“All of the coaches know the expectations and everyone is on the same page from the players to the coaches to myself,” he said. “We all know what is expected and how we are supposed to do it. The amount of accountability is amazing. Coaches hold players accountable. Players hold players accountable. And even players hold coaches accountable.”

It didn’t take long for Jacobi to see what Kent State football is all about. After just his first week in his new position, Coach Martin pulled Jacobi aside. “He asked me what I thought so far,” Jacobi said. “I told him, we have a long way to go as far as strength, a long way to go as far as power. We have some guys that can run, but we can certainly get faster. And we can improve our technique. But the one thing I’ve already seen that we have going for us was our guys would run through a brick wall if we tell them to. And when you have this kind of commitment you can overcome a lot.”

Inside the weight room, Jacobi has his own style. He makes everything football specific as much as possible. Not position specific, but football specific with a generalized type program. One thing Jacobi does is separate the players based on a number of factors, including lifting levels and training experience. They also are big on injury prevention and try to address individual needs of each player.

“What really makes our program go is that we absolutely cut it loose in here,” Jacobi said. “We throw weight on the bar and get after it.” And that approach scores impressive results.

“Our average squat went up 80 pounds,” he said. “Our average clean went up 25, 26 pounds. Our average bench went up 20 plus pounds. I have been really excited about the effort.

“I am not a one rep max guy. I do some power lifting, but I’ve trained for that and after experiencing it I’ve learned that’s not what football players need. When we test we do a three to six rep max. And the reason we do that is instead of wasting time preparing for one rep maxes, we just train. The training is the most important part. It’s getting in here and working your tail off and getting better. It’s moving more weight.”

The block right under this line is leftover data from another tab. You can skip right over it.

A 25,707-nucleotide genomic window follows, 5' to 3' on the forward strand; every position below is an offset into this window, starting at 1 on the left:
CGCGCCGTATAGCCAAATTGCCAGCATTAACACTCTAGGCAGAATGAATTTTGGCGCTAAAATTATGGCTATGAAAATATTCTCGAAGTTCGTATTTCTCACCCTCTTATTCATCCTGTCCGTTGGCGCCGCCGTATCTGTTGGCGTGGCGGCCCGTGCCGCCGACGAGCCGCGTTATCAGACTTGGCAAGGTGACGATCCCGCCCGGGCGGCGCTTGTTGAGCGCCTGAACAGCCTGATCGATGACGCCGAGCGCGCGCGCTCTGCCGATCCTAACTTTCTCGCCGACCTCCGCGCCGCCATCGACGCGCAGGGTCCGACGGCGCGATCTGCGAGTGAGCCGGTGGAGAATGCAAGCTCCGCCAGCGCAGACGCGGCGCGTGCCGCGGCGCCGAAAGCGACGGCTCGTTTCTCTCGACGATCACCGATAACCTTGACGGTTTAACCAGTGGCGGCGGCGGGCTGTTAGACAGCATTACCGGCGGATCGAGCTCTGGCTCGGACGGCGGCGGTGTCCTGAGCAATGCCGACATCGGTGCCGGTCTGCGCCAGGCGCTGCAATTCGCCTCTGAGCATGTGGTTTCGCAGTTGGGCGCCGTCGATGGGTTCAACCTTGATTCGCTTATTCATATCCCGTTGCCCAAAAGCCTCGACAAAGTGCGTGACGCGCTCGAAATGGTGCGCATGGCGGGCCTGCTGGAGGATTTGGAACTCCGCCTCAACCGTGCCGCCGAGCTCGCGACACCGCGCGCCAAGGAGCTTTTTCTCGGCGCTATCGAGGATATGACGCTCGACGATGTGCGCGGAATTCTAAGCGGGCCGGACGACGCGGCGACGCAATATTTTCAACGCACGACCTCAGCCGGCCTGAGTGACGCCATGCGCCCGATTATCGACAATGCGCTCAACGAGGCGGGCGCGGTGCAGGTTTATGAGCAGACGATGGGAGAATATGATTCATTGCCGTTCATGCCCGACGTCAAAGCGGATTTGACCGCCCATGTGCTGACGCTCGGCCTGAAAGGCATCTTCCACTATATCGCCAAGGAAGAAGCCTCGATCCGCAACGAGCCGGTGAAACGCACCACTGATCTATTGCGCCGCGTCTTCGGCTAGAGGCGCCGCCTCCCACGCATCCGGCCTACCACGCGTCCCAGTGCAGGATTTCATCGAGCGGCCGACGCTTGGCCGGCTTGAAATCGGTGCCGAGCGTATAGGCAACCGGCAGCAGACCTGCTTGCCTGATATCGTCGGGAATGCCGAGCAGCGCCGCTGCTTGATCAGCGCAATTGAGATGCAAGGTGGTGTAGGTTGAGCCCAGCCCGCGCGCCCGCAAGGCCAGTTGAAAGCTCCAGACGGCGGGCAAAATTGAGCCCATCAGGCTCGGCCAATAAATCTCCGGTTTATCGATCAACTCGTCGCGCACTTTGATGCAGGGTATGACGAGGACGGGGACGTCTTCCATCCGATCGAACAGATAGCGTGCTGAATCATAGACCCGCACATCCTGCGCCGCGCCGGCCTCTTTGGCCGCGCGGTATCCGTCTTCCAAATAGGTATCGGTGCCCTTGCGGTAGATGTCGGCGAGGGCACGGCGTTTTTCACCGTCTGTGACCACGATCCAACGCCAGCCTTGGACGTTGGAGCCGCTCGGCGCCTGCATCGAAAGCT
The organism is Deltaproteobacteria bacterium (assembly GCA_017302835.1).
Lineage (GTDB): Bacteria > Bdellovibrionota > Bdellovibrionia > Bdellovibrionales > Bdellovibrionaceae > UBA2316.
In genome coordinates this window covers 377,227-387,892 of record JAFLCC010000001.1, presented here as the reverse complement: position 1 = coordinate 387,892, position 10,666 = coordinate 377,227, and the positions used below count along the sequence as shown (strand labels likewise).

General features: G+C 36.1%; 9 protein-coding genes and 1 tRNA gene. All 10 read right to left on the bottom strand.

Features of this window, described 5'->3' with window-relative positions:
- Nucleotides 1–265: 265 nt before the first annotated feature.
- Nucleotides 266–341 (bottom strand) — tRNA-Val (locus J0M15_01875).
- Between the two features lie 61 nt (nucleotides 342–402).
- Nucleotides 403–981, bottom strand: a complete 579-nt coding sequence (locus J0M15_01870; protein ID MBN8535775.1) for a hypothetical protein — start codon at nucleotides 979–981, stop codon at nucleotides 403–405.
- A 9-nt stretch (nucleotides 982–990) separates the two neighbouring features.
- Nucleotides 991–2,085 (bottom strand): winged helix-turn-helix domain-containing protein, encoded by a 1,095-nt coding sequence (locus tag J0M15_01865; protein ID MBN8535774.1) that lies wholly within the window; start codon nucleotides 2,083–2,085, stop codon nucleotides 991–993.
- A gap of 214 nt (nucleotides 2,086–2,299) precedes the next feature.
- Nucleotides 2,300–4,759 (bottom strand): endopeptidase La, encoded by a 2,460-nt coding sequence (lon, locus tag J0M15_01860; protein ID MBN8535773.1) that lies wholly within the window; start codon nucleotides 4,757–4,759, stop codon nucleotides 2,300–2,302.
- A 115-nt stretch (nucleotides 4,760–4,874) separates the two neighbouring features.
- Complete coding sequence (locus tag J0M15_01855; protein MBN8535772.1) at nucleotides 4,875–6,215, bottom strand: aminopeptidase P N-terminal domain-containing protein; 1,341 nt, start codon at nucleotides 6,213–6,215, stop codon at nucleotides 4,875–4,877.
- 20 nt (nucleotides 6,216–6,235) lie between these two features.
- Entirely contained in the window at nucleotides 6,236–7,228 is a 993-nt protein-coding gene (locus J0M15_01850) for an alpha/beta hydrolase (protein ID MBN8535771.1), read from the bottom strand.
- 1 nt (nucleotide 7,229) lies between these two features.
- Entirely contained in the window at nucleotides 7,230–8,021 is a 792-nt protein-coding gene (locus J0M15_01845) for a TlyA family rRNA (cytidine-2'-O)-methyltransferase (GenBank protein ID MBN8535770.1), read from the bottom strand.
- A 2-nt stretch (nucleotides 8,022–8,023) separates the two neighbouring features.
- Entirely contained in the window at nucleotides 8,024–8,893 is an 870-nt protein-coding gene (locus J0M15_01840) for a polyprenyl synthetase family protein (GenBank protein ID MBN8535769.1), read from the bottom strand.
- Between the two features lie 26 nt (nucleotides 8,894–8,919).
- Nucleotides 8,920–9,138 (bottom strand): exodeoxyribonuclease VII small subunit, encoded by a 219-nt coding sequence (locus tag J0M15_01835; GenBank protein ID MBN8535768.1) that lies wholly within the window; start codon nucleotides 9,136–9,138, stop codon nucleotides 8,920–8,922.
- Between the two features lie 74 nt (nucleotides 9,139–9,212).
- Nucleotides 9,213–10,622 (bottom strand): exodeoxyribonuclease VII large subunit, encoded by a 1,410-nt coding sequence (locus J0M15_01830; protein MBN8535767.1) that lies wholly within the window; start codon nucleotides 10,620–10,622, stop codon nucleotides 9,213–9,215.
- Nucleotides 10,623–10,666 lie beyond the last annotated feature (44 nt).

Jacobi does machines and Olympic lifts, traditional power lifts, bench and squats. But at the same time he incorporates a lot of different training aspects as part of his overall program. “If you walk into the weight room and you can do five reps at 225 and by the end of our training cycle you can do five reps at 250 then you’ve gotten stronger,” he said. “I don’t need to test you with a one rep max to figure that out. And when in football are you going to do something just once. It’s a repetitive sport. You are also repeating actions. It’s an anaerobic sport, but at the same time you are going to have some part of aerobic fitness and conditioning in there as well.”

Injury prevention is a big part of the plan. “Chris Doyle at Iowa was big into injury prevention and I learned quite a bit from him,” he said. “What I do with my guys is called a movement screen. We have five basic tests that I run with each one of our players. What we do is look at areas that are often injured playing football. We are looking at shoulders, hip/knee flexibility, hip/knee stability, muscular endurance in the core, ankle flexibility and strength.

“If you have a weak upper back, typically you have shoulder problems. Our upper back test is three simple pull-ups. If you can’t do three pull-ups you are going to be more likely to hurt your shoulders. I have got a 300-pound offensive lineman that has never had a shoulder injury and can do three pull-ups. Now he can bench 500 plus and can do 41 reps at 225 which would have beaten any offensive lineman at the combine last year. He doesn’t have shoulder problems. But I have other big guys who have shoulder problems who can’t do three pull-ups. I have smaller guys who have shoulder problems and can’t do it.”

When Jacobi and his staff look at knee and ankle stability and hamstring strength they do single-leg squats where the player balances on one leg. “The whole idea is to drop all the way down to where you’re resting your glutes on the back of your leg and then standing up,” he said. “If you can do two reps on each leg then you’re good. I have bigger guys who struggle with this and smaller guys who struggle with this. Those guys will be more likely to have a knee or ankle injury.”